I used to be much tougher; but the older I get, the more I enjoy the comfort of modern conveniences. Yep, I’m turning into an elderly wimp.
When I was a kid there was no such thing as sunscreen; or if there was, the news of it hadn’t filtered through to our little rural backwater. As a fair-skinned redhead, sunburns were inevitable unless I wanted to stay indoors all my life.
I didn’t. I was out all day long in my shorts and T-shirt, playing in haystacks and crawling through tall grass and wading in ditches; putting cool compresses on the sunburn at night and peeling the skin off a few days later until I was one big freckle that lasted until winter.
Our little farmhouse didn’t have air conditioning in the early days, and there was no escape from the muggy heat of a Manitoba summer. Even with all the windows open, the house was airless. Clothing and bedding were perpetually damp and clammy from the humidity.
Big black crickets infiltrated the house in summer. I’ll never forget the first time my brother brought one of his girlfriends home for the first time. We were sitting at the dinner table when, in a momentary lull in the conversation, there was an audible *plop*. Yep, a giant cricket had crawled out from behind the wall clock and fallen to the floor before scuttling into the safety of a nearby air vent. The memory of the look on that girl’s face still makes me snicker. (Their relationship didn’t last, oddly enough.)
These days I don’t venture outdoors without slathering on sunscreen, swaddling myself in long sleeves and long pants, and donning a hat and sunglasses.
My skin is now sensitive to some invisible critter that lives in grass and dirt, so anytime I’m working or playing outside I have to tuck my pant legs into my socks to prevent giant red welts on my legs. (This has the added bonus of making me look like a complete doofus.)
If even a single bug ventures into my house I instantly swoop down and annihilate it. (Unless it’s a spider or a ladybug, in which case I gently pick it up and put it outside unharmed. But all others get heartlessly squished.)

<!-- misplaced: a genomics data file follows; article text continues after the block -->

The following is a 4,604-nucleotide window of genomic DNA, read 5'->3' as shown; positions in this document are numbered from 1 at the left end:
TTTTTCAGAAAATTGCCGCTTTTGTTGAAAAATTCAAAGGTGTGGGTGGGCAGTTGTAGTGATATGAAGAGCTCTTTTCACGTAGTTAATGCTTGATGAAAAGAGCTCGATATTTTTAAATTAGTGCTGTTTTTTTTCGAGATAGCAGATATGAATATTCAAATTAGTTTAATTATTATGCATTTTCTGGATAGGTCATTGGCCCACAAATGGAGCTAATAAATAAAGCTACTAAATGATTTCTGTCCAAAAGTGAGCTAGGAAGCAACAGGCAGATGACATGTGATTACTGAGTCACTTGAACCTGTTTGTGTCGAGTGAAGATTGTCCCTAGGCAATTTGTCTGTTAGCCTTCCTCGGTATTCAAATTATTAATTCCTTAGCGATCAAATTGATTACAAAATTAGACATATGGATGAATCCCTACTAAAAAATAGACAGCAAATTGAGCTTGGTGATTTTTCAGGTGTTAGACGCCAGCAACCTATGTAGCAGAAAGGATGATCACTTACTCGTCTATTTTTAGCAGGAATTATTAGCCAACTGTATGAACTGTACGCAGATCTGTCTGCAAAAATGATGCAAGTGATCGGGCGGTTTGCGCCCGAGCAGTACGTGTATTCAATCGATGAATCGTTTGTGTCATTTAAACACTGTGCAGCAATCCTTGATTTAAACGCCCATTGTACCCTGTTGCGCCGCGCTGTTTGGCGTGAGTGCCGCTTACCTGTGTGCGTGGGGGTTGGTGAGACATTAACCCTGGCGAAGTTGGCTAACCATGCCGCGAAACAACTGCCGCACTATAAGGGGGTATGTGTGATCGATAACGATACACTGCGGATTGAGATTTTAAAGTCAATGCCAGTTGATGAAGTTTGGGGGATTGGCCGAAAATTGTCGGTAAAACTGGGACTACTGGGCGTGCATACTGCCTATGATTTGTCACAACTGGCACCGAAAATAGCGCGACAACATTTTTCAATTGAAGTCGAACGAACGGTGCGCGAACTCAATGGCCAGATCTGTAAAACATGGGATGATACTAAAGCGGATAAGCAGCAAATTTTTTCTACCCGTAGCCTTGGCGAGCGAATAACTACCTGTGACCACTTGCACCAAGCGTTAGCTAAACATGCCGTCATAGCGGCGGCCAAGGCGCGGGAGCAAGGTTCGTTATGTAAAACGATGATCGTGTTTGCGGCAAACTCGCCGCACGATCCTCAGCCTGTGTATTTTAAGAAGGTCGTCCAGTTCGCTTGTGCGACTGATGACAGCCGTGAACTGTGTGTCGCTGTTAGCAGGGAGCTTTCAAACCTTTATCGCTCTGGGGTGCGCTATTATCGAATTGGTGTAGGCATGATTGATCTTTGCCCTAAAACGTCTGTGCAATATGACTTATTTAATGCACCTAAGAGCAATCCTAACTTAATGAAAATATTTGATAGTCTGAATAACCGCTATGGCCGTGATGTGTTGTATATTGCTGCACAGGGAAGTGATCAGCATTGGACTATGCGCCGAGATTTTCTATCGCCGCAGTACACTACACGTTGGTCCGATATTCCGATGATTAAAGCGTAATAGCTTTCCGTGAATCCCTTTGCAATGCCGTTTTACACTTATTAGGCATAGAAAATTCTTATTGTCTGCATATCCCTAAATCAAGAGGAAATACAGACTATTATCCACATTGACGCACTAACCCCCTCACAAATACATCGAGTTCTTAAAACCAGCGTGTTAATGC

And a couple of years ago we had central air installed.
Here in Calgary, air conditioning is viewed with a hint of condescension (until the temperature tops +30C/86F, at which point it’s regarded with envy). We usually only get a couple of weeks of hot weather and even then the temperature rarely exceeds +15C/59F at night. Most people just open the windows when it’s cool and close them during the day. Air conditioning is for wussies.
So when I sit in my cool, comfortable living room while everybody else bakes… instead of feeling smug, I feel a bit embarrassed.
That is, until a few days ago when the air conditioner inexplicably quit. And the temperature rose one degree inside the house.
The way I rushed off to phone the service line, you’d think the fires of hell were licking at the crack of my ass. “OMG, the temperature’s gone up a degree and the air conditioner isn’t running! What will I DO?!?”
Um… take a pill, that’s what. A couple of years ago the temperature in our bedroom regularly topped +30C in the summer. It didn’t kill me.
But apparently now it will.
‘Scuse me while I totter off to my rocking chair now…
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